Any form of cloth mouth cover, including a mask, can stop coronavirus spreading via invisible saliva droplets when an infected person talks, a study has found.
Previous wisdom has said coughing or sneezing poses the highest chance of passing on the SARS-CoV-2 virus — which causes the disease COVID-19 — because they expel nasal or bronchial secretions, where the virus is known to be abundant.
But coronavirus can also be spread in tiny speech droplets that are invisible to the naked eye, scientists from the National Institutes of Health in Maryland, US, claim.
Speaking causes thousands of speech droplets to spray outwards every minute and scientist say it is likely this spreads the coronavirus.
Writing in the study, the researchers say: ‘Our results suggest that speaking can indeed be a major mode of SARS-CoV-2 transmission.’
However, wearing a cloth mouth cover is extremely effective at preventing the spread of these infectious particles.
Coronavirus can be passed from one person to another via tiny speech droplets produced as a person talks. Hundreds of speech droplets can be made every minute and previous research has proved there is a significant amount of virus in oral fluids such as saliva
Scientists looked at how these tiny droplets are produced with ultra-sensitive lasers that monitored a person saying ‘stay healthy’ in a dust-free room.
It was first done with no mouth covering and later with a homemade damp cloth over the person’s mouth.
When unmasked, thousands of the droplets were produced and in one 16.6 millisecond snapshot a total of 360 droplets formed.
Covering the mouth with a cloth reduced the expulsions that were visible to zero.
‘A damp homemade cloth face mask dramatically reduced droplet excretion, with none of the spoken words causing a droplet rise above the background,’ the researchers write in the paper, published online in a pre-print archive which has yet to be peer-reviewed.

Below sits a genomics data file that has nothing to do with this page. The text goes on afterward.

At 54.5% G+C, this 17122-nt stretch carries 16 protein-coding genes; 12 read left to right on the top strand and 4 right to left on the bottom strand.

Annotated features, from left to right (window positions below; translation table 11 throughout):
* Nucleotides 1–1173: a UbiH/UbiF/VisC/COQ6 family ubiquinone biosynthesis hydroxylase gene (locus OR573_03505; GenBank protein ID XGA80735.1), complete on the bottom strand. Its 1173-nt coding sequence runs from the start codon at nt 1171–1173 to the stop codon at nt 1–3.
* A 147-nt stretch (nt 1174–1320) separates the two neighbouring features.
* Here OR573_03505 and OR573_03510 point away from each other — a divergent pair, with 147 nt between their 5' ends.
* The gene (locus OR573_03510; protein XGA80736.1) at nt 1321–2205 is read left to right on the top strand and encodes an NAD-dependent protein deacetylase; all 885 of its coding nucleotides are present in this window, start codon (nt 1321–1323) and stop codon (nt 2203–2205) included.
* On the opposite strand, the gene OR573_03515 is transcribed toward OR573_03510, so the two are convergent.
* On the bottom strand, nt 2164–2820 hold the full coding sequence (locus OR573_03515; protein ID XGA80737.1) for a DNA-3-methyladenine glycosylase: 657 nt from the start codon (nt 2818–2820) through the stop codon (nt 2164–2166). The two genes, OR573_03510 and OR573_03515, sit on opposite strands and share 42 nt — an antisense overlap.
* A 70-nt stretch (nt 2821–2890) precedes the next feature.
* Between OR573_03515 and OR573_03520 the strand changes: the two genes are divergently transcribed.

They continue: ‘Wearing any kind of cloth mouth cover in public by every person, as well as strict adherence to social distancing and handwashing, could significantly decrease the transmission rate and thereby contain the pandemic until a vaccine becomes available,’ the researchers add.
Nasal swabs are used to test for the coronavirus as it reaches into the deeper respiratory system where the virus is known to reside. Researchers saliva can harbour the coronavirus in the same way as this nasal mucus (file photo)
The authors, led by Dr Philip Anfinrud, add that speech droplets can transfer the virus in two ways, direct and indirect.
Inhalation of a droplet can lead to infection as well as droplets landing on surfaces, followed by transmission from the object.
LATEST CDC GUIDANCE ON WEARING MASKS
You could spread COVID-19 to others even if you do not feel sick.
· Everyone should wear a cloth face cover when they have to go out in public, for example to the grocery store or to pick up other necessities.
o Cloth face coverings should not be placed on young children under age 2, anyone who has trouble breathing, or is unconscious, incapacitated or otherwise unable to remove the mask without assistance.
· The cloth face cover is meant to protect other people in case you are infected.
· Do NOT use a facemask meant for a healthcare worker.
· Continue to keep about 6 feet between yourself and others. The cloth face cover is not a substitute for social distancing.
Research published in the Lancet last month revealed huge amounts of the SARS-CoV-2 virus in saliva.
It found salivary viral load was highest during the first week after symptom onset and subsequently declined with time.
Droplets emitted while speaking are much smaller than those emitted when coughing or sneezing.
But they are sufficiently large to carry a variety of respiratory pathogens, including the measles virus, influenza virus, and Mycobacterium tuberculosis.
The scientists add that multiple studies have shown that speaking actually produces significantly more droplets than coughing.
Speech droplets are made up of saliva mostly, with very little of the liquid coming from nasal or bronchial secretions, where the virus is known to reside.
For example, many tests for COVID-19 rely on nasal swabs of the respiratory tract to collect samples, before being sent off to a lab for analysis.
Researchers say their findings have ‘vital implications for pandemic mitigation efforts’ and covering one’s mouth is be the best way to prevent infection spread.
The effectiveness of face coverings for saliva appears to not extend to coughs, however.
A separate study from two hospitals in Seoul, South Korea found both surgical and cotton masks are ineffective at preventing the dissemination of SARS-CoV-2 from the coughs of patients with COVID-19.
A study conducted at two hospitals in Seoul, South Korea, found that when COVID-19 patients coughed into either type of mask, droplets of virus were released to the environment and external mask surface.